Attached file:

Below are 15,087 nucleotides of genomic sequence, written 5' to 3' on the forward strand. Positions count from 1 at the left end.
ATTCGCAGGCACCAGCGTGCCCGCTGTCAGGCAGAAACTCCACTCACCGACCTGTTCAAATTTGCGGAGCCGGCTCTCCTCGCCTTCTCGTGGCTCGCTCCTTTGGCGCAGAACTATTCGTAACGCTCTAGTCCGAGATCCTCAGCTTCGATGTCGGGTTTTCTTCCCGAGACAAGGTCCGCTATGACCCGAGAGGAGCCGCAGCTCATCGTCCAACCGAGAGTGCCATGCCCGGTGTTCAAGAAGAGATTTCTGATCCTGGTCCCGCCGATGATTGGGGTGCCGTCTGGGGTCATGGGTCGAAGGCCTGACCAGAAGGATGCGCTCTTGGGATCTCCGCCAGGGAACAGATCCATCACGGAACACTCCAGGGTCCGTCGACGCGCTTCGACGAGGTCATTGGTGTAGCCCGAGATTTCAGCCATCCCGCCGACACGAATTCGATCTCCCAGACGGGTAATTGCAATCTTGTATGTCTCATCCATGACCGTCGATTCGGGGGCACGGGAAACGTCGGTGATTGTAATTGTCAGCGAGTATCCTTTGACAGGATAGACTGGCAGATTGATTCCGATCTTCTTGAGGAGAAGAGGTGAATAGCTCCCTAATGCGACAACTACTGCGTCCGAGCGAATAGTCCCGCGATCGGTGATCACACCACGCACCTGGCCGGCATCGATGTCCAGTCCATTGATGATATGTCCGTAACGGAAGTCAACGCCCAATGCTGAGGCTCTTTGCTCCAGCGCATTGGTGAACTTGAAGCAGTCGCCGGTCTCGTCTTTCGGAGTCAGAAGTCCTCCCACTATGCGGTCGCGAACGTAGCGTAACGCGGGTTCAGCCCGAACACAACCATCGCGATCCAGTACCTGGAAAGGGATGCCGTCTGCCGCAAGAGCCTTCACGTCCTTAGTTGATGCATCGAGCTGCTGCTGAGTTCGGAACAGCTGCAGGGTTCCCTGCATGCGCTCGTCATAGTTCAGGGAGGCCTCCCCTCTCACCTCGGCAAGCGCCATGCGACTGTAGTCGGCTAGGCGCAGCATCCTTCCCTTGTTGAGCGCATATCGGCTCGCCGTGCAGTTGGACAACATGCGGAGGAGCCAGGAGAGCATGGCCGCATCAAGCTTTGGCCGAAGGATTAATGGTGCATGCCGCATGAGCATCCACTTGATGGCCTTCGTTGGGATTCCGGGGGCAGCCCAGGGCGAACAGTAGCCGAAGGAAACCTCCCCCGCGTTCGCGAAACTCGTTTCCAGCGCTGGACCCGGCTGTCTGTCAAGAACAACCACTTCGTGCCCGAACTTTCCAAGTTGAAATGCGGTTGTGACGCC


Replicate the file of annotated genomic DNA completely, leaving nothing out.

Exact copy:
Below are 15,087 nucleotides of genomic sequence, written 5' to 3' on the forward strand. Positions count from 1 at the left end.
ATTCGCAGGCACCAGCGTGCCCGCTGTCAGGCAGAAACTCCACTCACCGACCTGTTCAAATTTGCGGAGCCGGCTCTCCTCGCCTTCTCGTGGCTCGCTCCTTTGGCGCAGAACTATTCGTAACGCTCTAGTCCGAGATCCTCAGCTTCGATGTCGGGTTTTCTTCCCGAGACAAGGTCCGCTATGACCCGAGAGGAGCCGCAGCTCATCGTCCAACCGAGAGTGCCATGCCCGGTGTTCAAGAAGAGATTTCTGATCCTGGTCCCGCCGATGATTGGGGTGCCGTCTGGGGTCATGGGTCGAAGGCCTGACCAGAAGGATGCGCTCTTGGGATCTCCGCCAGGGAACAGATCCATCACGGAACACTCCAGGGTCCGTCGACGCGCTTCGACGAGGTCATTGGTGTAGCCCGAGATTTCAGCCATCCCGCCGACACGAATTCGATCTCCCAGACGGGTAATTGCAATCTTGTATGTCTCATCCATGACCGTCGATTCGGGGGCACGGGAAACGTCGGTGATTGTAATTGTCAGCGAGTATCCTTTGACAGGATAGACTGGCAGATTGATTCCGATCTTCTTGAGGAGAAGAGGTGAATAGCTCCCTAATGCGACAACTACTGCGTCCGAGCGAATAGTCCCGCGATCGGTGATCACACCACGCACCTGGCCGGCATCGATGTCCAGTCCATTGATGATATGTCCGTAACGGAAGTCAACGCCCAATGCTGAGGCTCTTTGCTCCAGCGCATTGGTGAACTTGAAGCAGTCGCCGGTCTCGTCTTTCGGAGTCAGAAGTCCTCCCACTATGCGGTCGCGAACGTAGCGTAACGCGGGTTCAGCCCGAACACAACCATCGCGATCCAGTACCTGGAAAGGGATGCCGTCTGCCGCAAGAGCCTTCACGTCCTTAGTTGATGCATCGAGCTGCTGCTGAGTTCGGAACAGCTGCAGGGTTCCCTGCATGCGCTCGTCATAGTTCAGGGAGGCCTCCCCTCTCACCTCGGCAAGCGCCATGCGACTGTAGTCGGCTAGGCGCAGCATCCTTCCCTTGTTGAGCGCATATCGGCTCGCCGTGCAGTTGGACAACATGCGGAGGAGCCAGGAGAGCATGGCCGCATCAAGCTTTGGCCGAAGGATTAATGGTGCATGCCGCATGAGCATCCACTTGATGGCCTTCGTTGGGATTCCGGGGGCAGCCCAGGGCGAACAGTAGCCGAAGGAAACCTCCCCCGCGTTCGCGAAACTCGTTTCCAGCGCTGGACCCGGCTGTCTGTCAAGAACAACCACTTCGTGCCCGAACTTTCCAAGTTGAAATGCGGTTGTGACGCC